Are you following these steps when submitting your paper?

As I covered in another post, writing your paper begins when you start working on a topic. At some point, you’ll want to submit it. When approaching the last steps towards that point, it is effective to apply the following timeline.

  1. The first thing to do is to set a deadline together with your supervisor, even if there isn’t a hard deadline for the submission of your paper. This will set a goal and helps you organise everything else.
  2. Between two and three weeks before the deadline, you should let someone else read your document. Since you have a high respect for your colleagues, you will first make sure there aren’t any typos or grammar issues.
  3. As you started writing your paper for a while, you have already got plenty of feedback on various aspects of your paper (see here when you should receive feedback) but to get a proper review everything (and I mean EVERYTHING) should be included in your manuscript and delivered to your supervisor for a comprehensive review 2 weeks before the deadline. I insist on that for two reasons: (1) Getting part of the information gives a weird feeling to your supervisor and he/she might only begin reading once you have delivered the final version; (2) You really want your supervisor to play the reviewer with the complete paper as you might not have another chance of review once you have the final version of your manuscript. It would be better to negotiate a delay to give the manuscript to your supervisor than sending a version half done.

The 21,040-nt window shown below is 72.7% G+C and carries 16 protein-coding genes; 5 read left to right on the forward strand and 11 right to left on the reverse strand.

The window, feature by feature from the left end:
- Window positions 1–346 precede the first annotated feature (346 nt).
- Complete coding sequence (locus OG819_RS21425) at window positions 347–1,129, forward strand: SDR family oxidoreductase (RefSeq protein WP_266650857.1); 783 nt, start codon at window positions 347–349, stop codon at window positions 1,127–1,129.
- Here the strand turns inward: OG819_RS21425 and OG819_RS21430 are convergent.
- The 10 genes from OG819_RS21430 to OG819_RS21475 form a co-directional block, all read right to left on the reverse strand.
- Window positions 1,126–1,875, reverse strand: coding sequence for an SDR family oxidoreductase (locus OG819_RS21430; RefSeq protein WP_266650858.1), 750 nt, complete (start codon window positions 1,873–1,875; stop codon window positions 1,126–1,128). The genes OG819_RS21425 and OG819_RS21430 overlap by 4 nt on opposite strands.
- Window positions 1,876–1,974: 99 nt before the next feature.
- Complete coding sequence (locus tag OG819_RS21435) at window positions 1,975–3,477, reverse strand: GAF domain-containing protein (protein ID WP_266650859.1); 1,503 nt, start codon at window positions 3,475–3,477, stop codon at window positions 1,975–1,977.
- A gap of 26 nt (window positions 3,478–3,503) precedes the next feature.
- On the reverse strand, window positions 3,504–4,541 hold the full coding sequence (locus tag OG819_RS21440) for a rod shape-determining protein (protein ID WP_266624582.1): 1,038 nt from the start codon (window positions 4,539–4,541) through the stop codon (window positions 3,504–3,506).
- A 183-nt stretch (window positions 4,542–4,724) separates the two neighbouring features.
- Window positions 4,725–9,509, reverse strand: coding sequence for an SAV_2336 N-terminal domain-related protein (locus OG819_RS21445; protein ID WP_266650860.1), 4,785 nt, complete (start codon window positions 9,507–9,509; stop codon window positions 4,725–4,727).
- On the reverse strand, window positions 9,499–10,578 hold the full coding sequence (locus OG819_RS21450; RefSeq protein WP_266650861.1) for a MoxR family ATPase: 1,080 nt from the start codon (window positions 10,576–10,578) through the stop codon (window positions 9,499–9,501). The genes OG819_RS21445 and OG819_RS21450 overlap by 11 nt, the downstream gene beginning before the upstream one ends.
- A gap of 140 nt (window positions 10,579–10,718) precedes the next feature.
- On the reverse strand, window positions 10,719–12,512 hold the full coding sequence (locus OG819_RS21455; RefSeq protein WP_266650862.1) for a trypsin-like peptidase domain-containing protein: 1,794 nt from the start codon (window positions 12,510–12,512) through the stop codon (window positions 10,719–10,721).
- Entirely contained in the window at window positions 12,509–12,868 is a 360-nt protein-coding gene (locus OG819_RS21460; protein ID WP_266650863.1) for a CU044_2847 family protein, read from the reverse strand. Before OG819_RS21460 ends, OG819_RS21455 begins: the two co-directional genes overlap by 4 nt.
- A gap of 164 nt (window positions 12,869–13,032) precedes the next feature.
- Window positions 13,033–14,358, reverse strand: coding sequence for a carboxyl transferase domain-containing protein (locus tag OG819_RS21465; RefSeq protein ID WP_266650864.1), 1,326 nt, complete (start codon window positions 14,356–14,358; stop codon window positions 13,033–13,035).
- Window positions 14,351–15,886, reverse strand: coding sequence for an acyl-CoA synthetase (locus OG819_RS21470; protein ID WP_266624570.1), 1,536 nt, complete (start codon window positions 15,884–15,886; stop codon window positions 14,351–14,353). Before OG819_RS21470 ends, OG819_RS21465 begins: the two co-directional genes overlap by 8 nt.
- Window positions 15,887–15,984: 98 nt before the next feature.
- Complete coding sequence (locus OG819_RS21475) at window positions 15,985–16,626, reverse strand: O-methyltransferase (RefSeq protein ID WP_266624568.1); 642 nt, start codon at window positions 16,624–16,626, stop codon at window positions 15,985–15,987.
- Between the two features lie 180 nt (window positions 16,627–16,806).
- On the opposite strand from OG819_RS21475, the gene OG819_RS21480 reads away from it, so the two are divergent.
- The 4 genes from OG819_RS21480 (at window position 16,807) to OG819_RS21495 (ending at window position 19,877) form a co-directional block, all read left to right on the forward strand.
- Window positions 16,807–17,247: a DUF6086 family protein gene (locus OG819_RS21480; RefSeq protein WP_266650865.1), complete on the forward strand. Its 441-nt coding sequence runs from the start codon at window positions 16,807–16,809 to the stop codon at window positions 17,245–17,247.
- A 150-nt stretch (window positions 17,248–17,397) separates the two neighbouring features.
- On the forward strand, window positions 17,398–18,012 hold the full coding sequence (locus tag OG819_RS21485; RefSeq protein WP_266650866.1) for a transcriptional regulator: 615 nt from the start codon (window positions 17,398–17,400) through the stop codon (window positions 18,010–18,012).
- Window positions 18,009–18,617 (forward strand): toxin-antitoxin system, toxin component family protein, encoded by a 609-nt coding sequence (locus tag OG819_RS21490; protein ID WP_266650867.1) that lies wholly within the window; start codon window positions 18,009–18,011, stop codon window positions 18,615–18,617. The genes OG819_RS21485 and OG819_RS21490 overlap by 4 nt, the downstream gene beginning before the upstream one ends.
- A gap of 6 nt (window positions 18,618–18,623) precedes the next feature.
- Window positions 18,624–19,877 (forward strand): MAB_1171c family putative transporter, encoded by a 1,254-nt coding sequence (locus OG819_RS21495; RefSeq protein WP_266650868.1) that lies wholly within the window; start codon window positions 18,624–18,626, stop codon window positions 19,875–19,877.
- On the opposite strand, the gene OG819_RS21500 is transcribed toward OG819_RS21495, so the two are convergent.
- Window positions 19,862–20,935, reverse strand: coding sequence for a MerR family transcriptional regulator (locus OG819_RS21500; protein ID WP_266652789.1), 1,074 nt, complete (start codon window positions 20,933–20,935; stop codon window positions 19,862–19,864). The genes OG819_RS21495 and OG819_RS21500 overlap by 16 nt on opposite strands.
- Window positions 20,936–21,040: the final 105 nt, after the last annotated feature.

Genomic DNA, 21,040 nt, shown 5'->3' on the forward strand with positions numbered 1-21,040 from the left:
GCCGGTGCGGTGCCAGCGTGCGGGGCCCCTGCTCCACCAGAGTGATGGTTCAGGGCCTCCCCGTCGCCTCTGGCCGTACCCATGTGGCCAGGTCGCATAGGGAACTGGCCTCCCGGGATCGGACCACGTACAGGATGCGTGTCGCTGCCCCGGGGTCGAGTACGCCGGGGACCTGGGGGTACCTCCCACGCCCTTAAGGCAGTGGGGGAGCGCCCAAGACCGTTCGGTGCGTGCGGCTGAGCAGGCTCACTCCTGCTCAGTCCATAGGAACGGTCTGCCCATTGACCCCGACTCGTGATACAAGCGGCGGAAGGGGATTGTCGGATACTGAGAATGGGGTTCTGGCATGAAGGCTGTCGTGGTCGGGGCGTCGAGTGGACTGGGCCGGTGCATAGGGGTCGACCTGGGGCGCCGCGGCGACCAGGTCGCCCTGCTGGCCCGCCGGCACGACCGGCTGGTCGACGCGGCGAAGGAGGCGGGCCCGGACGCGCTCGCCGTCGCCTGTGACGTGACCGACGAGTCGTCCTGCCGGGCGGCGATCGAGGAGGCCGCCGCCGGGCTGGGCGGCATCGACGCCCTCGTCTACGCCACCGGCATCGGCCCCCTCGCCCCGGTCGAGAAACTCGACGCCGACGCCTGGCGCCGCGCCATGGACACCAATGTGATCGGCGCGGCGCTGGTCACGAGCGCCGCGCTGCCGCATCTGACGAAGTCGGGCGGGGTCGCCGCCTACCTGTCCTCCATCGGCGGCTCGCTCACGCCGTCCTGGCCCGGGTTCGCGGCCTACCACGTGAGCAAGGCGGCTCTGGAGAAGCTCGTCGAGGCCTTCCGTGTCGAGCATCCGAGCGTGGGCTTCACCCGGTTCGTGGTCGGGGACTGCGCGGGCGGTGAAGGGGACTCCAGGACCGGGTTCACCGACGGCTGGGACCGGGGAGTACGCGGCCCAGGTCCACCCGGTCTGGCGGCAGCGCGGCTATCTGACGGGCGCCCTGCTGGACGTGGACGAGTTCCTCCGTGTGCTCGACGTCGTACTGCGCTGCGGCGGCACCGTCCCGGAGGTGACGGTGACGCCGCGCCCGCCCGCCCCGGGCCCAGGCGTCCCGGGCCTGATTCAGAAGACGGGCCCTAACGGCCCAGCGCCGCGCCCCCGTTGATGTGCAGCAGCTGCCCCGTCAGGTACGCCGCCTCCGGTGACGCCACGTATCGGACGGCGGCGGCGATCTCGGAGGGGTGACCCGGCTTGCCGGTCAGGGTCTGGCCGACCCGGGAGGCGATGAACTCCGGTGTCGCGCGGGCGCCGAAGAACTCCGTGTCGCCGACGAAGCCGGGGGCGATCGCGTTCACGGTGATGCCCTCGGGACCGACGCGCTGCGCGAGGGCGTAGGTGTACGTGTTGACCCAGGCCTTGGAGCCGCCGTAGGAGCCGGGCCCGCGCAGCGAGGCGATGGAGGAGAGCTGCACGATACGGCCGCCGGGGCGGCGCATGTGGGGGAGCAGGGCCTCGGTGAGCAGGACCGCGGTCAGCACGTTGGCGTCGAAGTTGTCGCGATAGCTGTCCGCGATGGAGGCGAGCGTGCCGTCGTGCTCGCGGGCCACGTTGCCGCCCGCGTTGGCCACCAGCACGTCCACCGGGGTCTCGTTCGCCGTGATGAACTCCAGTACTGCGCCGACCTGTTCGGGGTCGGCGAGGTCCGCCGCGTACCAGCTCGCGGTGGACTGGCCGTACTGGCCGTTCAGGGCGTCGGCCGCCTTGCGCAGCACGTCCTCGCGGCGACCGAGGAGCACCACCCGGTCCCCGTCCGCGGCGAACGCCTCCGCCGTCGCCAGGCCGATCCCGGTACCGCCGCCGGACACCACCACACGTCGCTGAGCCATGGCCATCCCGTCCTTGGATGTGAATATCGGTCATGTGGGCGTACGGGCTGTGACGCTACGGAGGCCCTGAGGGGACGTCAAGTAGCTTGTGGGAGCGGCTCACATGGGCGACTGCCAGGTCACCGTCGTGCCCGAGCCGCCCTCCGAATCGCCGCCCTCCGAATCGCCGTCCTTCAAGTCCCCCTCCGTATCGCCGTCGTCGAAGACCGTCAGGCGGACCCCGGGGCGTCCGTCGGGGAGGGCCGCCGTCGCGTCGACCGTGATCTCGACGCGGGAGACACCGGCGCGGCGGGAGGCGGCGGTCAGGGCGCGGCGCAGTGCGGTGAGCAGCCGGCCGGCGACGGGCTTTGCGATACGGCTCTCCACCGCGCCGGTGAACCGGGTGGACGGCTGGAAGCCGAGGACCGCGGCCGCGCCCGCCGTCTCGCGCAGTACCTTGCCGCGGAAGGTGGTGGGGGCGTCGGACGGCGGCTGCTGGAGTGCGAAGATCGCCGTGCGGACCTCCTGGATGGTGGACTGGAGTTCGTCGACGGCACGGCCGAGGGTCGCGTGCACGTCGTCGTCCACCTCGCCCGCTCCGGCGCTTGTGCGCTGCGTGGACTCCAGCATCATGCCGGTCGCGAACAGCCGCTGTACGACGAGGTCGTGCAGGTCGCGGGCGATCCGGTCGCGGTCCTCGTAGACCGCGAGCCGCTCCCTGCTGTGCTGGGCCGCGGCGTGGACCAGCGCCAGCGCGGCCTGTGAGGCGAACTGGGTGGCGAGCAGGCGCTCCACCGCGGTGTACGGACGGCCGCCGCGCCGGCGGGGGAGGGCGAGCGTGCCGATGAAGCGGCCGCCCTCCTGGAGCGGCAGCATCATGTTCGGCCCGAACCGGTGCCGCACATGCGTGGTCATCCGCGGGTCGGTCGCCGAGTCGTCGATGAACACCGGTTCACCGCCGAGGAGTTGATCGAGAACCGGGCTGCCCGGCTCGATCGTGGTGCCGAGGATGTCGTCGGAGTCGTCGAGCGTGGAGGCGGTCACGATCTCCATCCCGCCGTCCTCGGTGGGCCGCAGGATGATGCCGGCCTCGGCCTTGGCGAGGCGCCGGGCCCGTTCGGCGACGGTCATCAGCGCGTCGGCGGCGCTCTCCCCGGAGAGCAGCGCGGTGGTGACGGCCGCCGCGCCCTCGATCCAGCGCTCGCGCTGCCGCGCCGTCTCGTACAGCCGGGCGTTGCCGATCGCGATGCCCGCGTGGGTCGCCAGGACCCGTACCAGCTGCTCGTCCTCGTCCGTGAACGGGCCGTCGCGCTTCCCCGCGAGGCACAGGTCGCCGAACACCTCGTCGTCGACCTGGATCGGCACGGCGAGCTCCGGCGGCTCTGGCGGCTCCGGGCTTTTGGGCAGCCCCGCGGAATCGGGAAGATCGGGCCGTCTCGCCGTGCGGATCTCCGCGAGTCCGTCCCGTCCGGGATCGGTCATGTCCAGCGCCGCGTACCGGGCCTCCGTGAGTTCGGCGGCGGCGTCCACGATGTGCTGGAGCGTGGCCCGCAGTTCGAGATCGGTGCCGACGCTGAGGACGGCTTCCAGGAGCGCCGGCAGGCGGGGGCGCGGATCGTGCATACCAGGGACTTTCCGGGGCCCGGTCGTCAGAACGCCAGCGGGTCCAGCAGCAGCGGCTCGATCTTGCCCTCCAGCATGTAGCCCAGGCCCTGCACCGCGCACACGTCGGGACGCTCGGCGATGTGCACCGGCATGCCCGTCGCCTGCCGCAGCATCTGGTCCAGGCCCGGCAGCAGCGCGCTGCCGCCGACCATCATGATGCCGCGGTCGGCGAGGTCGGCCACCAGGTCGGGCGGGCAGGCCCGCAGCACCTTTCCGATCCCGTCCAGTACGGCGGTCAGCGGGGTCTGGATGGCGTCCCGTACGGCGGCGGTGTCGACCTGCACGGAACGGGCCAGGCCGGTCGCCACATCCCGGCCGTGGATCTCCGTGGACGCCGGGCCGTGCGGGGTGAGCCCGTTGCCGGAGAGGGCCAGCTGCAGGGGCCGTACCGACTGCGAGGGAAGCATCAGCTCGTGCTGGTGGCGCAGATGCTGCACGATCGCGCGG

4. When you give it to your supervisor, you should ask (or suggest) a deadline to receive the review. Since you’ve set the submission deadline with your supervisor (see point 1), he/she should know that 2 weeks before it, there will be some work to do and should be available. A good order of magnitude is one week, which gives you some time left to correct things according to the comments. Moreover, you should ask her/him to indicate whether a comment is optional or not (supervisors will tend to think everything is not optional 😉 ).
  5. You have now received the comments. As you are using LaTeX (see details here), you’ll receive your comments in a PDF (gently ask for it in 4.). Always use Adobe Reader to make sure you see all comments (some PDF readers will not show corrections).
  6. There will be many things you can easily change (remaining typos or sentence rewriting). Then there will be bigger things. For those, you have two categories: (1) you know how to fix the problem but it requires the change of a paragraph or a figure; (2) you are not very sure of how to address the problem. For both of the categories, I advice you to collect all these comments in a text file (similar to rebuttal), and briefly explain what you did to address this together with where you changed it in your manuscript. This should be done even if you are not very sure of what to do. In case of hesitation, request a quick meeting with your supervisor to only address this point.
  7. Submit your “rebuttal” to your supervisor 2-3 days before submission together with the final version of the manuscript. If possible, highlight the change you did in the manuscript. Thanks to the small text file with where you made change, your supervisor can quickly check that his/her ideas have been correctly implemented.
  8. Submit and go celebrate.

Once your paper is published, the long lasting wait begins but you should actually monitor this (see here).

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